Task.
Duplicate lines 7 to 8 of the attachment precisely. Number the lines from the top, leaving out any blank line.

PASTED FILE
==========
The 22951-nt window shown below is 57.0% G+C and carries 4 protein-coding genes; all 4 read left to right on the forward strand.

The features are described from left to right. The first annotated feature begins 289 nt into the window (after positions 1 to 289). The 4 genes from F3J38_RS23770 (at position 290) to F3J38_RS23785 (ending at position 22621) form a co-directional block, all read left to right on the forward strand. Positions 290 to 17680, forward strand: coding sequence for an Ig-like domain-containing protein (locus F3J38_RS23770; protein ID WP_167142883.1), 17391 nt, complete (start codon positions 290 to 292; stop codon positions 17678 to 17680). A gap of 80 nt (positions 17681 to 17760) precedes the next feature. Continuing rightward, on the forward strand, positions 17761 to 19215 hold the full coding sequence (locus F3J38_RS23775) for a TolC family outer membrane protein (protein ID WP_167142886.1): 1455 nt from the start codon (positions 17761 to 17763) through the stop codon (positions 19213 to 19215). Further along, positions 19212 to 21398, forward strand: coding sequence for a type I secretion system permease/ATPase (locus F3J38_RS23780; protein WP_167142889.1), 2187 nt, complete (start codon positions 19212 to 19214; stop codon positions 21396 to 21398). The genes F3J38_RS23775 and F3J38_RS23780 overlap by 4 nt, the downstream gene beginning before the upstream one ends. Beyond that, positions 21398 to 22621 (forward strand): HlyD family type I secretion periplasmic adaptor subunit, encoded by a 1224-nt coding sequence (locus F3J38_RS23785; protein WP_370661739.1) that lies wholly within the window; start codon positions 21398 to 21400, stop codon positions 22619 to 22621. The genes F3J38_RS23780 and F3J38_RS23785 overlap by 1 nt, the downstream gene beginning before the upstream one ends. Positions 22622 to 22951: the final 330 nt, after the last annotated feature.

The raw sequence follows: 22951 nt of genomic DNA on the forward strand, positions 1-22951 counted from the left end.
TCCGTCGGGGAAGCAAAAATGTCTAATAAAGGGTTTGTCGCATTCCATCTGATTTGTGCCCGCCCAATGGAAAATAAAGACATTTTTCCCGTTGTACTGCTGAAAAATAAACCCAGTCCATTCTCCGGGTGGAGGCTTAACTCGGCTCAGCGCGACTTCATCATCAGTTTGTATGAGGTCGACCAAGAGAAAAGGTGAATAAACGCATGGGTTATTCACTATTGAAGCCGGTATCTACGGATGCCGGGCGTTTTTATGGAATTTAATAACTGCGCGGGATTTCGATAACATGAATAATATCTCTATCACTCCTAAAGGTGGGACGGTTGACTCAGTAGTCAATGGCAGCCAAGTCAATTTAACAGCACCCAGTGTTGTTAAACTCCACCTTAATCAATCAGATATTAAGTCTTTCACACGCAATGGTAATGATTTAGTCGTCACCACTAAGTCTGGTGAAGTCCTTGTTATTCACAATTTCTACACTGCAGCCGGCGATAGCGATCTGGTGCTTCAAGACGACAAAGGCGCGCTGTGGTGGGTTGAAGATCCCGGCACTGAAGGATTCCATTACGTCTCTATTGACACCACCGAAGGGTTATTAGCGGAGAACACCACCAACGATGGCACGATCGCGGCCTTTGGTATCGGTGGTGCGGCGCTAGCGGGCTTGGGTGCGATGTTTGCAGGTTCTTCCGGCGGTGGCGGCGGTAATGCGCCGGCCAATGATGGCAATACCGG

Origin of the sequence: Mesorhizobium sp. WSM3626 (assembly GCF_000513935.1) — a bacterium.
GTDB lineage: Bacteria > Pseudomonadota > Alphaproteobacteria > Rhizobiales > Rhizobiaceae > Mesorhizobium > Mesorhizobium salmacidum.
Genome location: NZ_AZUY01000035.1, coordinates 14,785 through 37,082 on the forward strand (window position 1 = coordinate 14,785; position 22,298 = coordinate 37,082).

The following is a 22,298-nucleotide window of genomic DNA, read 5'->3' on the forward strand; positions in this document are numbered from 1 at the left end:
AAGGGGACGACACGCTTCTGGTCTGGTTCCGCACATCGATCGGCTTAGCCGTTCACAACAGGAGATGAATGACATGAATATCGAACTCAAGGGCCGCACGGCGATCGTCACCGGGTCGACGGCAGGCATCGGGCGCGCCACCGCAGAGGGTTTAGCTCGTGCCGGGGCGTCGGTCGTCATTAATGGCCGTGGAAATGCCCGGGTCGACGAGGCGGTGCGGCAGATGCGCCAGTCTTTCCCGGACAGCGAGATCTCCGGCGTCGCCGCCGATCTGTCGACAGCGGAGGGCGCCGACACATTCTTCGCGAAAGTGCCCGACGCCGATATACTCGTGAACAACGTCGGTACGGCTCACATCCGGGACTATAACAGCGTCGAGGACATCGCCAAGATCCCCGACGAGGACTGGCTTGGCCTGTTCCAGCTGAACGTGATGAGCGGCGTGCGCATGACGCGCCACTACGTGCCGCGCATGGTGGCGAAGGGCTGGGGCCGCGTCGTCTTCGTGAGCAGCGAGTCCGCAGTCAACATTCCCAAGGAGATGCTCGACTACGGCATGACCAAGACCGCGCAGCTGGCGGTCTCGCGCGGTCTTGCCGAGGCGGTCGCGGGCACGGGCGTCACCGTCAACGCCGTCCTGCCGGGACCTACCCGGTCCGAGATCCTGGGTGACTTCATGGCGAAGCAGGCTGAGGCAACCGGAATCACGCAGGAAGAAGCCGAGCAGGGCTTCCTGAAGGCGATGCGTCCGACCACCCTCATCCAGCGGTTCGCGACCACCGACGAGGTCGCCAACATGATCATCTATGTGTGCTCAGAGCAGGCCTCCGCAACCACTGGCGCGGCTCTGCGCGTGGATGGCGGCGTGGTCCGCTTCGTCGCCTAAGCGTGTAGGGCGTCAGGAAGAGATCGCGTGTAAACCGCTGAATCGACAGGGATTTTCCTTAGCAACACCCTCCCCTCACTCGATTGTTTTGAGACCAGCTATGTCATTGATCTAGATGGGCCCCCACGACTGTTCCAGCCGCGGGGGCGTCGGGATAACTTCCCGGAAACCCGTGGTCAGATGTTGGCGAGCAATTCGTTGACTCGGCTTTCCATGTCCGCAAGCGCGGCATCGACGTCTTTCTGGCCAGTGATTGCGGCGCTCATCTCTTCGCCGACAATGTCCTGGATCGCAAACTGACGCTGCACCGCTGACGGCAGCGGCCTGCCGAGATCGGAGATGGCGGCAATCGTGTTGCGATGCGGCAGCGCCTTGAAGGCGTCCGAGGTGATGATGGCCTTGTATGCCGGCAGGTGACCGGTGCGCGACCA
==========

Genome location: NZ_AZUY01000035.1, coordinates 14,785 through 37,082 on the forward strand (window position 1 = coordinate 14,785; position 22,298 = coordinate 37,082).

The following is a 22,298-nucleotide window of genomic DNA, read 5'->3' on the forward strand; positions in this document are numbered from 1 at the left end: